Japan Signals Move Towards Renewable Energy


In response to the nuclear crisis triggered by an earthquake followed by a tsunami that devastated the country on March 11, Japanese prime minister Naoto Kan said the country will revise its energy policy to add alternative energy sources such as solar, wind and biomass, besides putting more emphasis on conservation.

According to an AP report, nuclear accounts for 30 per cent of the country’s energy mix and the country intended to raise it to 50 per cent before the disaster.

Mr. Kan admitted Japan lagged behind Europe and the U.S. in terms of renewable energy and will make a more concentrated effort to adopt it and promote it, although he did not provide any precise figures.

The announcement is likely to please Japanese people who took to the streets last week to protest against nuclear power. 80,000 people have been evacuated from the nuclear spill area and only now small groups are being allowed back into the exclusion zone to gather belongings under intense official supervision. Quite likely they will not go back to their homes permanently again.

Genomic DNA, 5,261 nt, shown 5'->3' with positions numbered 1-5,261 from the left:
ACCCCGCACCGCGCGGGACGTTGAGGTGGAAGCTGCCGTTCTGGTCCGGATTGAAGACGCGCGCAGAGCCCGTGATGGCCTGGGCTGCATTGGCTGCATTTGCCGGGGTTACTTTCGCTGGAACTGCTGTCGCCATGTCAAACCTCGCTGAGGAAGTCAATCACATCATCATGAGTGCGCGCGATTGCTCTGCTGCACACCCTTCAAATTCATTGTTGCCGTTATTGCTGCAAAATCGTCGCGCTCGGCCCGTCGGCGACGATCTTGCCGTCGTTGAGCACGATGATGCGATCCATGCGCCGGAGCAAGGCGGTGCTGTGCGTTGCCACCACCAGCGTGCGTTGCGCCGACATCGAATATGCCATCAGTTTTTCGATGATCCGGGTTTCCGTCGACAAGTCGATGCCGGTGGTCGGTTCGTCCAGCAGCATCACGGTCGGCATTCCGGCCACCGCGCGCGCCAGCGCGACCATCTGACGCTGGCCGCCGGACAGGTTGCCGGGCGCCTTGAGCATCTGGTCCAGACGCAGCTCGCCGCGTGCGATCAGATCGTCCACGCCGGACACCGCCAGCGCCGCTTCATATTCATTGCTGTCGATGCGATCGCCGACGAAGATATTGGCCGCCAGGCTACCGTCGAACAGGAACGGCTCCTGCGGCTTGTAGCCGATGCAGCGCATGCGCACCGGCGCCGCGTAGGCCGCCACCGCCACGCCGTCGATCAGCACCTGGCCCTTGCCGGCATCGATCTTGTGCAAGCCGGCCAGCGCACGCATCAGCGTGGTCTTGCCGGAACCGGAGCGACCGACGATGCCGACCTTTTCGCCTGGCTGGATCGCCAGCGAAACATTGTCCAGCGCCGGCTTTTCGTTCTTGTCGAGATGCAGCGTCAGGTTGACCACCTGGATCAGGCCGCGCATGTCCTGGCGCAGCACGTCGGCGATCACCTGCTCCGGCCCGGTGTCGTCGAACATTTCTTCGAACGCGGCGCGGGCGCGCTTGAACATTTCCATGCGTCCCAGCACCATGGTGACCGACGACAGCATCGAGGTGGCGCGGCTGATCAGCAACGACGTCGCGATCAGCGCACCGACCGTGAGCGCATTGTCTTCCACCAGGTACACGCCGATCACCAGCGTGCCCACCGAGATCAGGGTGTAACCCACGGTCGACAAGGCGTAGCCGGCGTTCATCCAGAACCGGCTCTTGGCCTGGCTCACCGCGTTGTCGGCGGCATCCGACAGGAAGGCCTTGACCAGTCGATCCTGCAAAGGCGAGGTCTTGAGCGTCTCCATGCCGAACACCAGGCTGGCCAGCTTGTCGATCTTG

Article by Antonio Pasolini, a Brazilian writer and video art curator based in London, UK. He holds a BA in journalism and an MA in film and television.

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Walter’s contributions to CleanTechies over the past 4 years have been instrumental in growing the publications social media channels via his ongoing editorial and data driven strategies. He is the founder and managing director of Sunflower Tax, a renewable energy tax and finance consultancy based in San Diego, California. Active in the San Diego clean technology community, participating in events sponsored by CleanTech San Diego, EcoTopics, and Cleantech Open San Diego, Walter has also been a presenter at numerous California Center for Sustainability (CCSE) programs. He currently serves as an adjunct professor at the University of San Diego School of Law where he teaches a course on energy taxation and policy.

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